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Fingerprint recognition could soon replace keys, credit cards

After Apple helped popularize the use of fingerprint identification by incorporating sensors in its phones last year, the prospects for a new frontier in the world of smart cards have brightened.

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    A journalist tested the the new iPhone 5S Touch ID fingerprint recognition feature at Apple Inc event in Beijing, in September 2013.
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The burgeoning arena of fingerprint technology is poised for an assault on another area of personal identification: smart cards.

At the vanguard of groups betting on the future direction of fingerprint identification is Sweden's Fingerprint Cards (FPC), which is predicting that 2018 will be the year when biometric smart cards, using fingerprint identification, become its fastest growing market. The widespread application could be used for anything from shopping, to commuter passes, to building entry, and keyless cars, reports Reuters.

While FPC has become the market leader in this increasingly crowded sector, with its share price surging by 1,600 percent last year, some of its competitors are less sanguine about the prospects of smarts cards using fingerprint identification.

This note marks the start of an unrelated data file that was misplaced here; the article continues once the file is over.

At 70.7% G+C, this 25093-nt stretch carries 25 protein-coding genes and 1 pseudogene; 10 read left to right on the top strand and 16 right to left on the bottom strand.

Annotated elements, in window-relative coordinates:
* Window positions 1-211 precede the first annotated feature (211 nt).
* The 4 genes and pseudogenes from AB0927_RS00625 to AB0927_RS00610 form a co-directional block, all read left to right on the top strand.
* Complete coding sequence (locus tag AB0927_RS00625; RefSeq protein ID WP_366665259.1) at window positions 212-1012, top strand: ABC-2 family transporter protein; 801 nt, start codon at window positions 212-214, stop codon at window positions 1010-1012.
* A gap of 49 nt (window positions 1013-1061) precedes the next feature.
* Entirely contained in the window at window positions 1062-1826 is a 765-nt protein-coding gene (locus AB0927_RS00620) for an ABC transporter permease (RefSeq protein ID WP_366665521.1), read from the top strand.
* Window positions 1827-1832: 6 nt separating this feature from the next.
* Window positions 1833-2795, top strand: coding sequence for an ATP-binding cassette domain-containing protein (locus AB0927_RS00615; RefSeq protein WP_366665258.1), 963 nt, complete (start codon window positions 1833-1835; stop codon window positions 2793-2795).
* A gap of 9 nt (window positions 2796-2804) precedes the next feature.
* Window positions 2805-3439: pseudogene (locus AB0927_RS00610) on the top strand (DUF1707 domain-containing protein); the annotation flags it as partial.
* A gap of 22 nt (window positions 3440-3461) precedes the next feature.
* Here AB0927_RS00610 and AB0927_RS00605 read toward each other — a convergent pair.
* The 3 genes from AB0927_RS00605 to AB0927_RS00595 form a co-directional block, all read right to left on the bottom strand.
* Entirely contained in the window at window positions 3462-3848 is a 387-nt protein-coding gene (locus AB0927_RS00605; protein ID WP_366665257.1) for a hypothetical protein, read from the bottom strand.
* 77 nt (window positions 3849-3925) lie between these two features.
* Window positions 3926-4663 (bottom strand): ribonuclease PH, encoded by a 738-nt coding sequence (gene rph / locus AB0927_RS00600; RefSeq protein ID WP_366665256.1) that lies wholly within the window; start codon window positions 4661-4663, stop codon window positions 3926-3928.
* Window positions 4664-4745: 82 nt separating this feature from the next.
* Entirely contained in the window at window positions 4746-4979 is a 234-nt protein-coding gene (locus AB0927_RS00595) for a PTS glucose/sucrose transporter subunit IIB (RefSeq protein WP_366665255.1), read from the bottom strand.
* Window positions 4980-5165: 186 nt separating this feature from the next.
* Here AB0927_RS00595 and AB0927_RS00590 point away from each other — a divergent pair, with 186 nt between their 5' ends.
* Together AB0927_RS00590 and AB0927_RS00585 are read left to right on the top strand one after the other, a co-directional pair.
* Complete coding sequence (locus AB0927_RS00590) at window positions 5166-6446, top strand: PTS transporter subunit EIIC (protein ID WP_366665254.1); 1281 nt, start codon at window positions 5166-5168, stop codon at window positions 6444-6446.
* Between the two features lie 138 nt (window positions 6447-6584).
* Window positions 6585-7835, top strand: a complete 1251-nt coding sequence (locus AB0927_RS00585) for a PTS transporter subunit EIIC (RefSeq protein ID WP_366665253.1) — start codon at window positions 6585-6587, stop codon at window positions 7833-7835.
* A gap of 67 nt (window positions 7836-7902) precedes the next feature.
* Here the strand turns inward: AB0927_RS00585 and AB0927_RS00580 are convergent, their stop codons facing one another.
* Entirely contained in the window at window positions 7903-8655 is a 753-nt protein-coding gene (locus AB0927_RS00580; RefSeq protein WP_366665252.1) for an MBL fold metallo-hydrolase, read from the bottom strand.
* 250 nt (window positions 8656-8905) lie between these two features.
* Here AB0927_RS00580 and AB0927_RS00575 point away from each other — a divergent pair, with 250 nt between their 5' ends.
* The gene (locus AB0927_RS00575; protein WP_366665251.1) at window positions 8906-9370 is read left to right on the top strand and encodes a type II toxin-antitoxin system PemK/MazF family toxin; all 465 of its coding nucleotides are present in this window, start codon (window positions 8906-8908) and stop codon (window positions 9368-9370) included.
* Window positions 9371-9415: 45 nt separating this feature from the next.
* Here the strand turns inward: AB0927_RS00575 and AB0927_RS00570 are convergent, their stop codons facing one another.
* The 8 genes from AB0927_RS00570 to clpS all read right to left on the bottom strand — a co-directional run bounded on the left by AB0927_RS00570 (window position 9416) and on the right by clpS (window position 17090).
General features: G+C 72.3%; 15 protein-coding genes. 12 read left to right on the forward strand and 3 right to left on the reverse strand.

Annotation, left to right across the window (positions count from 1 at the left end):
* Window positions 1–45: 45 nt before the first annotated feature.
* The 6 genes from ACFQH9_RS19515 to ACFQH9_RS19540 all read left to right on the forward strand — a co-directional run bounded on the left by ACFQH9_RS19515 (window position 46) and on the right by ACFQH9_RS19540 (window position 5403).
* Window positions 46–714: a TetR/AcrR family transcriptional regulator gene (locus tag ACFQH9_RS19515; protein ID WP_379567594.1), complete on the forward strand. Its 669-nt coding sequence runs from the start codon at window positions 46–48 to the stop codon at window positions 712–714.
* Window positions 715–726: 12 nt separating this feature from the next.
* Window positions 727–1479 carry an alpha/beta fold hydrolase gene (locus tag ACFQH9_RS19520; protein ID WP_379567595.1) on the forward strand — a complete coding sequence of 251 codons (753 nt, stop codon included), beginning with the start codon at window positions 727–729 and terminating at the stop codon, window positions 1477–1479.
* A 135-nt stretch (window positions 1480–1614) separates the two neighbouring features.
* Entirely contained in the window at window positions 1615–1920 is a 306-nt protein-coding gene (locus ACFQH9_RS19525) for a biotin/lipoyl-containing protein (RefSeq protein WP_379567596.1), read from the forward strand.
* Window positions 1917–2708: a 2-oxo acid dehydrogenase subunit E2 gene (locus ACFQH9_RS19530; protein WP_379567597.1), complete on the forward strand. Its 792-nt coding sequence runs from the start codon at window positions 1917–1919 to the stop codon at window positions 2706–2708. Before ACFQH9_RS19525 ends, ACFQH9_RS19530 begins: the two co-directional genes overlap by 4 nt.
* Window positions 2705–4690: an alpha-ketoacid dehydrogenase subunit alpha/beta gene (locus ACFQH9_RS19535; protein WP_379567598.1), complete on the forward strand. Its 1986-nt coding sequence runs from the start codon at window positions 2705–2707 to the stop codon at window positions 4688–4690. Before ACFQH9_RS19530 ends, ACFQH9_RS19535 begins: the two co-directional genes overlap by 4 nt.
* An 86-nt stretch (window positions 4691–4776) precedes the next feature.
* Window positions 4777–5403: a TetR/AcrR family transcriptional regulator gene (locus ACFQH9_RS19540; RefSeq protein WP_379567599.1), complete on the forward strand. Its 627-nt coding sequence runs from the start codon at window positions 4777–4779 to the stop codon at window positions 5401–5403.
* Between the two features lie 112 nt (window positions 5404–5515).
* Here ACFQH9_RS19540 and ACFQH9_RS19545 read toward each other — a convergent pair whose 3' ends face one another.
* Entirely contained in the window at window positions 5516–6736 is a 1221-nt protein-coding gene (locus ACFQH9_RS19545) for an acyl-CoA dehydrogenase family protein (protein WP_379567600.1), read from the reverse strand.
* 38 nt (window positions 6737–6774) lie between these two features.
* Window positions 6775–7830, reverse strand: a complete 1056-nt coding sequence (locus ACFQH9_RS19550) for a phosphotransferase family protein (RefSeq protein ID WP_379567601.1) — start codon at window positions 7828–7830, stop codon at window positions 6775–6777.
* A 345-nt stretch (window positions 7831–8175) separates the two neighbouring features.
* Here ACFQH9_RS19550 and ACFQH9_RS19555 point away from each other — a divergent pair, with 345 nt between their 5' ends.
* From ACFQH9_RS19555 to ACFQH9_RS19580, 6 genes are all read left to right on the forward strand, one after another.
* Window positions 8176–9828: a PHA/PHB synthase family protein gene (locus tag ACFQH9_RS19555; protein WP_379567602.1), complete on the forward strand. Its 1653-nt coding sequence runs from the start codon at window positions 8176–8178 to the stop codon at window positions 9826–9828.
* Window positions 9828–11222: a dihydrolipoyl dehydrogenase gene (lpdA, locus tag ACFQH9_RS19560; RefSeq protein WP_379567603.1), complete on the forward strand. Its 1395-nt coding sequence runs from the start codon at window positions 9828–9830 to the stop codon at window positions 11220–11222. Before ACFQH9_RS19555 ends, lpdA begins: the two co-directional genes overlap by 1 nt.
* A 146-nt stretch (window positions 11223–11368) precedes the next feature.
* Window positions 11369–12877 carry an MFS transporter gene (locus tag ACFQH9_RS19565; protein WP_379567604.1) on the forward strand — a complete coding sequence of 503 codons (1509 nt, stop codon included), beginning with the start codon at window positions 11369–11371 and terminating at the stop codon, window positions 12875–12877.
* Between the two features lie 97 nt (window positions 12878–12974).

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The meteoric rise of FPC's share price, which has now caused the company’s market value to exceed $4 billion, owes much to Apple's popularizing of fingerprint sensors by incorporating them in its phones, even though it sources the hardware from an in-house supplier.

Advocates of the technology say fingerprint identification is both simpler and more secure than other techniques used to confirm identity, such as pin codes. And it is not just the firms manufacturing the products that feel this way: Fingerprint identification is already finding its way into myriad facets of everyday life.

Take Alaska Airlines, for example, which ran a pilot scheme last year to introduce the biometrics technology as a "curb-to-seat experience."

"Our big-picture dream is that any time you have to prove who you are during any of the steps of air travel, you could simply use your fingerprint instead," Jerry Tolzman, manager of Alaska Airlines customer research and development, said. "Using biometrics as identification has a huge potential to simplify the travel experience and eliminate hassles, while adding to the security of air travel."

Looking specifically at smart cards, there is hesitancy among some of the leading manufacturers of fingerprint sensors in terms of how soon the technology will be adopted.

Sascha Behlendorf, a product manager at Germany's Giesecke & Devrient, one of the three leading manufacturers of smart cards, told Reuters that she expected widespread uptake in a time-frame of five to 10 years.

A Silicon Valley firm, Synaptics, which is FPC's closest rival in terms of smartphone sensors, expressed similar caution.

"It's hard for me to project market share in a segment of the market [when] we're not sure when it's going to happen," said Anthony Gioeli, marketing vice president in the Synaptics biometrics division.

Material from Reuters was used in this report.

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